Then, out of nowhere, there was a glimmer of hope.

“My dad described them as little pink boxes just floating along the sea. And my uncle had jumped down and went to go get these boxes and opened them up. Most of them don’t understand any English but I had one uncle which was my dad’s older brother…he understood English. He was able to interpret the little message that was on the box. It said that ‘This is a sponge cake,’ or something of the sort, and ‘It’s from the U.K.’ It said, ‘Just eat this, it’s safe, eat it so you don’t starve and that help will arrive soon.’ Coming across those boxes was like finding gold.”

After a few days, the group came across a Filipino fishing boat. The group yelled and cried for help, but the boat did not move.

“My oldest sister, who was seven at the time, was pretty much dying. They were all so dehydrated and starving. My uncle just picked her up and her arms and legs fell like a dead body. He stood at the front of the boat like that, holding her, so the fishermen could see there were children on board. The boat did stop and come over.”

The fishermen contacted their authorities, who forbade them from giving help to the escapees. The captain did not listen and helped the Vietnamese escapees anyway.

The family was on the fishing boat for about five days until they reached the Philippines.

For six months, they stayed at a refugee camp. Myly and Khiem picked up a bit of English and returned their health back to normal. There, Cattien was born.

At the time, Myly’s brother lived in San Jose, Calif. She contacted him and he sent sponsorship papers to bring the family to the United States.

After six months, they received notification of their date to arrive in Northern California.

As soon as they touched base at the U.S. airport, Cattien’s older sister asked her mother for an ice cream cone. Myly handed over the only money she had—a $20 bill. She received $7 in change.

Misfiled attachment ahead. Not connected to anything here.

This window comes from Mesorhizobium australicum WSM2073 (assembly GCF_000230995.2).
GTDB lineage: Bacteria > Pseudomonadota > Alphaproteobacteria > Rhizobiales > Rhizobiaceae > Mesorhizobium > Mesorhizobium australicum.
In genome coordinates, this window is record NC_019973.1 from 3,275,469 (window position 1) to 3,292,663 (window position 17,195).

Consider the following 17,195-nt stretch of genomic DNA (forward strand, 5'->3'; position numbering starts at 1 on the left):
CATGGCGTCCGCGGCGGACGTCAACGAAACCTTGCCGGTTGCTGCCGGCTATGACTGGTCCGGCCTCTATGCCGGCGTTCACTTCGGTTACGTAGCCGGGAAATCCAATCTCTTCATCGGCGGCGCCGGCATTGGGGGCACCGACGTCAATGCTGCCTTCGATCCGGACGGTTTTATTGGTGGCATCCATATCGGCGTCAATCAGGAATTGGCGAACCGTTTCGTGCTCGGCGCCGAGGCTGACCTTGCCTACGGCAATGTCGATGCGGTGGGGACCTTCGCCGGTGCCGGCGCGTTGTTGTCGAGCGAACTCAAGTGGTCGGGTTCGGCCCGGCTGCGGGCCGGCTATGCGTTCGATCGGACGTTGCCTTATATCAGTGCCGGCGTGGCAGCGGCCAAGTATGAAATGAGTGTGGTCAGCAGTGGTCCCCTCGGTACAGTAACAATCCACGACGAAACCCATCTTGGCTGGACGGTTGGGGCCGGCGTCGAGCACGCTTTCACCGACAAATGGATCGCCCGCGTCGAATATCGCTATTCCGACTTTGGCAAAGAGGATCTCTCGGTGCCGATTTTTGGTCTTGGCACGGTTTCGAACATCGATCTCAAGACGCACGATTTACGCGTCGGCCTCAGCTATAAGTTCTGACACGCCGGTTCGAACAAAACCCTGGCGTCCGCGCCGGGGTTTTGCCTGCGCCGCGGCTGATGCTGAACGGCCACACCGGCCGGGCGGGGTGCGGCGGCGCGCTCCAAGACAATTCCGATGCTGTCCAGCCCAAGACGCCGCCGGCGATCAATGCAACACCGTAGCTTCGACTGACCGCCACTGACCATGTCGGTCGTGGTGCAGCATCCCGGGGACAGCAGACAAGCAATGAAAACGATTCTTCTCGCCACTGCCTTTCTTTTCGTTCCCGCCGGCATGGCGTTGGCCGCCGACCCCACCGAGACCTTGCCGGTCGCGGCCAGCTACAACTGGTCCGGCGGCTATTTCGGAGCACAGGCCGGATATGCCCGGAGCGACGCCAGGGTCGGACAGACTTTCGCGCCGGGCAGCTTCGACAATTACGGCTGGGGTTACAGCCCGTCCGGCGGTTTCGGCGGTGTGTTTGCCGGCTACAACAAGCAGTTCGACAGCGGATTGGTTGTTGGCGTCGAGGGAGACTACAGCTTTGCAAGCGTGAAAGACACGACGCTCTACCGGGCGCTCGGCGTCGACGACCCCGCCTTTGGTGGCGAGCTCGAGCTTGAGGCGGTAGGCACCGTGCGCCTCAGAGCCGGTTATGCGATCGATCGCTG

“My mom had three kids at the time. She did not speak English and she had $7 in her pocket. My mom’s cousin, who had been there for about 10 years, told us to come to southern California and they would help us get started in the nail industry. It’s a business where you don’t really need to know English.”

Myly and Khiem took turns going to school for a nail technician license, which they passed in six to eight months. Meanwhile, they helped out at Myly’s cousin’s nail salon.

To make extra money, the couple participated regularly at the craft fair at a nearby park. There, Khiem brought his wood carving talents to the U.S. He would etch tourists’ names in different fonts and cursives in the wood. For a $30 booth, the couple sometimes wound up making $300 a day.

After four years of living in the states, they applied for permanent residency, and eventually, the whole family was granted citizenship.

Soon after, the couple opened their own store in Upland, Calif.

“They still didn’t really know any English, just enough to get by. There were grateful and patient clients in the area. There were a lot of retired people and they would come and teach my parents English.”

After building a strong business for 17 years, the couple decided it was time for a change. The family moved to Tucson, Ariz.

They began a nail salon on Irvington Road and Campbell Avenue. It was very successful, but the couple knew they could grow their business even further.

“We were actually supposed to open up a business at a Walmart on the south side, but for whatever reason, we went ahead and dove for the Tucson Mall and crossed our fingers. It costs about three to four more times to open up in the mall than at a strip mall. And in the nail industry, opening a store in the mall is like getting to the very top of the industry.”

At the time, the Tucson Mall did not supply any type of nail services to shoppers. The family opened Pearl T. Nails, and one year later, mall management asked the family to create a second business. They agreed, and Red Persimmon Nail and Spa opened its doors.

“For my parents, this was such a success and accomplishment.”

 And for Myly and Khiem, their story has a happy ending.

Written by Lauren Inouye